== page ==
Hiring foreign employees in China entails several steps and procedures, just like any other country.
To be eligible for working in China, foreigners should generally satisfy the following basic criteria:
- Attained 18 years of age, and are healthy;
- Possess the requisite professional skill and the corresponding work experience for the work;
- Have no criminal record;
- Has confirmed employer in China; and
- Hold a valid passport or any other international travel document.
The administrative procedures for hiring foreign employees are slightly different depending on the intended working period in China. According to the revised Administrative Regulations on the Employment of Foreigners in China and the Entry-Exit Regulation released in 2013, the due procedures for a company to hire foreign employees who will work in China for over 90 days include:
- Applying for Notification Letter of Foreigner’s Work Permit in China;
- Applying for Z-visa or R-visa;
- Applying for Foreigner’s Work Permit; and
- Applying for Residence Permit.
To be noted, citizens of Hong Kong, Macao, and Taiwan do not need to go through the administrative procedures for hiring foreign employees – they are under the same treatment as mainland Chinese in employment management.
Applying for Notification Letter of Foreigner’s Work Permit in China
The Notification Letter of Foreigner’s Work Permit in China shows the company's intent to hire a specific foreign national. The application process needs cooperation of both the employer and the employee.
An employer looking to hire expats must register on the online service platform of the Ministry of Service and Technology (http://fuwu.most.gov.cn/) to get its account at the first time of use, with required documents submitted online.
After registered successfully, the company can submit the application of the Notification Letter of Foreigner’s Work Permit in China, along with other required documents through the online service platform of the Ministry of Service and Technology.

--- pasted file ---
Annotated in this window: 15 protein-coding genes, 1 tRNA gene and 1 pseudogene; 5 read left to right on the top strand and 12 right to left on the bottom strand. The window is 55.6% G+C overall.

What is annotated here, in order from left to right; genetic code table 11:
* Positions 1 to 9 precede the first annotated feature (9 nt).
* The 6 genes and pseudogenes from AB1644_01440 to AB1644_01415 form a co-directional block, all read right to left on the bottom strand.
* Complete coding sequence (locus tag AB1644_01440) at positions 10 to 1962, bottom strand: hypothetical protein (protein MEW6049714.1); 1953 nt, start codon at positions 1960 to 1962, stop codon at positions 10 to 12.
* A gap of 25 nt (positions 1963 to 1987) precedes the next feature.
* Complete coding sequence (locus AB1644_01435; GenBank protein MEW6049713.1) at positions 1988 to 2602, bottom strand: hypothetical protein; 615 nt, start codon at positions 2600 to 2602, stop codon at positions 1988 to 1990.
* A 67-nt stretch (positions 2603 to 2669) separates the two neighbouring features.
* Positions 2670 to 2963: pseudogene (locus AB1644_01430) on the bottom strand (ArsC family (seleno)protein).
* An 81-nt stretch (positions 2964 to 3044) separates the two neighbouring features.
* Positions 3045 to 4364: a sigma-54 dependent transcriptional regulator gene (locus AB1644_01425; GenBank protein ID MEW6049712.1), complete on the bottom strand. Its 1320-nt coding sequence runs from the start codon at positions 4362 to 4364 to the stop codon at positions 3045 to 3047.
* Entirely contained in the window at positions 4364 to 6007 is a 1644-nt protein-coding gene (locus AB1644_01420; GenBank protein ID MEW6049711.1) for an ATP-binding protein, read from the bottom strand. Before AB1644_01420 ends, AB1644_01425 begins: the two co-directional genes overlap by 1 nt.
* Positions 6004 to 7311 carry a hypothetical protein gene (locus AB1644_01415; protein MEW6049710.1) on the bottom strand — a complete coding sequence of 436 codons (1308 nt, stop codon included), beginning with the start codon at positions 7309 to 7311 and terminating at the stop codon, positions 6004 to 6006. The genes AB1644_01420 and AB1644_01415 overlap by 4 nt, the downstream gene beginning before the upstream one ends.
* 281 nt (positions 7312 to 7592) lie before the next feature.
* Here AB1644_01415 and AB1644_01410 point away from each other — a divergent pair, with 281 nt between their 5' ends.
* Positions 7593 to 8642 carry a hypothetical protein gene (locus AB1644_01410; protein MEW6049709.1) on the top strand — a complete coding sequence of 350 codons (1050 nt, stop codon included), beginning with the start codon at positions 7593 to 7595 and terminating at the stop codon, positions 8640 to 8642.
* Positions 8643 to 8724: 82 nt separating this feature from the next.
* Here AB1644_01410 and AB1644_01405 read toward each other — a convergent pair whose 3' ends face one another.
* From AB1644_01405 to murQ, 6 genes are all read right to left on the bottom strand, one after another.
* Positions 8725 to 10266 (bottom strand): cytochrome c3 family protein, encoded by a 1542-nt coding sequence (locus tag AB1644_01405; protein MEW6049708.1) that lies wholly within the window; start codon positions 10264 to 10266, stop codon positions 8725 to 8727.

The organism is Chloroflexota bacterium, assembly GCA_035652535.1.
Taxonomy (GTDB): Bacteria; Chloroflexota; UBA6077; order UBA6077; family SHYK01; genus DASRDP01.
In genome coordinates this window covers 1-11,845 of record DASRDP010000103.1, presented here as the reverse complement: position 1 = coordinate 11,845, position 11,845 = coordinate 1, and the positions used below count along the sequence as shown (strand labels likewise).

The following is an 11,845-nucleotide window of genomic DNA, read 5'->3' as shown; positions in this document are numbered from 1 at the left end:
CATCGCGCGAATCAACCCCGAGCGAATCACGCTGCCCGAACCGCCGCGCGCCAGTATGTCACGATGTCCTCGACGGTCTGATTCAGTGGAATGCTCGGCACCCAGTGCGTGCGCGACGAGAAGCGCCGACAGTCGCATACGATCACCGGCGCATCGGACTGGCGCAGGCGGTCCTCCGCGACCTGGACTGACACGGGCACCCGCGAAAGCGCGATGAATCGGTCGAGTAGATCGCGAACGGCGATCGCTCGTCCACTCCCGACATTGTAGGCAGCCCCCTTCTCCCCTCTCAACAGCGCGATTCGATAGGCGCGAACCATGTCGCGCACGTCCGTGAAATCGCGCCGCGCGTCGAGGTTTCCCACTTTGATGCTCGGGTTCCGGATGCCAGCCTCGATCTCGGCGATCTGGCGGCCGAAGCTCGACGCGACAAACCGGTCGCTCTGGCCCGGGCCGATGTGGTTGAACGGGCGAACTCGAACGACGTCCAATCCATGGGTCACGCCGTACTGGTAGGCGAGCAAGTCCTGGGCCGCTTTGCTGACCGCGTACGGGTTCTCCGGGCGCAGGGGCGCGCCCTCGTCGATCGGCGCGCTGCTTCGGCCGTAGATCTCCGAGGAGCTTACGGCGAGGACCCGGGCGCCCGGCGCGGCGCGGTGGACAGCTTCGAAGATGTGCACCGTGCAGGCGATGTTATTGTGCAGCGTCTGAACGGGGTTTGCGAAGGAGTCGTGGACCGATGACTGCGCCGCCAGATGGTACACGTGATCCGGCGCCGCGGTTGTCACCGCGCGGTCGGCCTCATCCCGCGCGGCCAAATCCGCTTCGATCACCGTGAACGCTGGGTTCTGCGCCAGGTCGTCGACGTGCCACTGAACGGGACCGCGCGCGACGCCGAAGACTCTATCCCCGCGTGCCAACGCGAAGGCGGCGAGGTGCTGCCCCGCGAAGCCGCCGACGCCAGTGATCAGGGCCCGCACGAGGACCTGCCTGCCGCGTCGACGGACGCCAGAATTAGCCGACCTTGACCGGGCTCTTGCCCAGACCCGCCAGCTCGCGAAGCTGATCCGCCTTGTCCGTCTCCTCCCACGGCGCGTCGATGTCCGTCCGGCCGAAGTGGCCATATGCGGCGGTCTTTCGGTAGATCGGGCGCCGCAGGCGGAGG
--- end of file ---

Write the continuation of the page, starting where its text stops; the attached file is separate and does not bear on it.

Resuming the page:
Upon acceptance of the application, the decision-making body will review the materials and make a decision within 10 working days to approve or decline the employer’s request to hire a foreign worker. Upon approval, a Notification Letter of Foreigner’s Work Permit in China will be produced online. For Tier A talents, the time could be reduced to five working days.
Normally, the company should help the employee apply for the Notification Letter of Foreigner’s Work Permit in China before their entry into China, and then apply the Foreigner’s Work Permit within 15 days upon their entry, except for certain circumstances where the company can help the foreign employee apply for the Foreigner’s Work Permit directly when the foreigner is already in China.
Applying for Z-visa or R-visa
After obtaining the Notification Letter of Foreigner’s Work Permit in China for the foreign nationals it intends to hire, the company need to make sure the expatriates entering into China with the proper visa.
Among the 12 types of visas stipulated in the Entry-Exit Regulation 2013, both Z-visa and R-visa can be used as work visas, while the requirements for the latter are considerably higher than the former.
- A Z-visa is the most commonly used visa for employment. It is used by foreigners who are actually employed by a company that has been incorporated in China (either domestic or foreign invested), or who plan to give a commercial performance in China.
- An R-visa is a relatively new type of visa, issued to high-level foreign personnel and those possessing skills that are in shortage of China. Under China’s tiered talents system, R-visa is usually applicable to Tier A talents.